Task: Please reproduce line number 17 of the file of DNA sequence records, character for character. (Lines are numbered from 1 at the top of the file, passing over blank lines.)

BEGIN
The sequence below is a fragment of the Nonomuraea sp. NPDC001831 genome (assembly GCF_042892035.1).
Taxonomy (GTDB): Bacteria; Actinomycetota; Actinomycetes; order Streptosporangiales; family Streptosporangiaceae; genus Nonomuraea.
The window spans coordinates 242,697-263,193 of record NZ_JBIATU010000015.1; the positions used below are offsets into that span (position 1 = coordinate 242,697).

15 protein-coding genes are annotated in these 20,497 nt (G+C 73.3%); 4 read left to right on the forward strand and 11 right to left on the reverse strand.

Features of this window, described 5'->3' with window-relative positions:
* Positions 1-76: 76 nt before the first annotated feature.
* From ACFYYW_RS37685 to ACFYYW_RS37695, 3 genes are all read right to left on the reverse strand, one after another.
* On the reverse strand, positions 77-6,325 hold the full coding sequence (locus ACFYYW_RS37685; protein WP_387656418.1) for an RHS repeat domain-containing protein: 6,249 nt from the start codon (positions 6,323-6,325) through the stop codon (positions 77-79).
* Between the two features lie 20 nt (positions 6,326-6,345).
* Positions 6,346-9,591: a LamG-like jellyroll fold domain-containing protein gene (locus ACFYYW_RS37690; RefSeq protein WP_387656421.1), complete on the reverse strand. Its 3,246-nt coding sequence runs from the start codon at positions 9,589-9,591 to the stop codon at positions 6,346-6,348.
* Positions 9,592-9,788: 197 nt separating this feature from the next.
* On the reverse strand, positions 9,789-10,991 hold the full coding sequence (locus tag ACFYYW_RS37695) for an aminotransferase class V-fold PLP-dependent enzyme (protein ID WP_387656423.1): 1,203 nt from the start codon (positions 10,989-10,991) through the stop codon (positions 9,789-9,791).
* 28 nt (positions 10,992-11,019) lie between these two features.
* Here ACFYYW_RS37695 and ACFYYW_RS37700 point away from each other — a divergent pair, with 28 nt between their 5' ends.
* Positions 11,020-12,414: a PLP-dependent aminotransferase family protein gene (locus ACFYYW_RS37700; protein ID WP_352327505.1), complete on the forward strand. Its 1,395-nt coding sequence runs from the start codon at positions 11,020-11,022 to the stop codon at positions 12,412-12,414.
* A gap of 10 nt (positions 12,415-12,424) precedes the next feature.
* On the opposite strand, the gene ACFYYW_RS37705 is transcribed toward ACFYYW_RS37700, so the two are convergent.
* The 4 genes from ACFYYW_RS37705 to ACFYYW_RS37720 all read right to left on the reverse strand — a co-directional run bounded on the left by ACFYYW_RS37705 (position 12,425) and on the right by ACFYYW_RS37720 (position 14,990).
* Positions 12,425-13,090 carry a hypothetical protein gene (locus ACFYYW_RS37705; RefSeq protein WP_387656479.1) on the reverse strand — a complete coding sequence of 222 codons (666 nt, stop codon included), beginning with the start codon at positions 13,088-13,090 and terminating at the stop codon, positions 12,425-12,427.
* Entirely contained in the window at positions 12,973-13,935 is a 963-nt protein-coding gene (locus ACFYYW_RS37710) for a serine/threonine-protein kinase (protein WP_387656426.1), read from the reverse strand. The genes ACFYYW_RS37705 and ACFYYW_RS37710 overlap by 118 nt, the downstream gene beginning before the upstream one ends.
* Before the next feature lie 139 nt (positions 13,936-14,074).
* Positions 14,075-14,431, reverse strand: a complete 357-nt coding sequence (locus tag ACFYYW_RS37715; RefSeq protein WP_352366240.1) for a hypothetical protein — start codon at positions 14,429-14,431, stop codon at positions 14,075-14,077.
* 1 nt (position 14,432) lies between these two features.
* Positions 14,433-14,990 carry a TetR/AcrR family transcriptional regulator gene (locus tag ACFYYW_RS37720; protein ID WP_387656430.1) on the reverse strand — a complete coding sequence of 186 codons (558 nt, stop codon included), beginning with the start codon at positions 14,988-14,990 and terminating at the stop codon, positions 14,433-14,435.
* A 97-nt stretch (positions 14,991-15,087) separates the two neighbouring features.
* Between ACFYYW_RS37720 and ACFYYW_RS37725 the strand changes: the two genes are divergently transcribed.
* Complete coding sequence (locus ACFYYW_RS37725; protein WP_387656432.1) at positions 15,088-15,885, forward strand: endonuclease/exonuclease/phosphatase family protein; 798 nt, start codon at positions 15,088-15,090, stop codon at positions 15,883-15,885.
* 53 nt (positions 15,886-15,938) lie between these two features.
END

* On the opposite strand, the gene ACFYYW_RS37705 is transcribed toward ACFYYW_RS37700, so the two are convergent.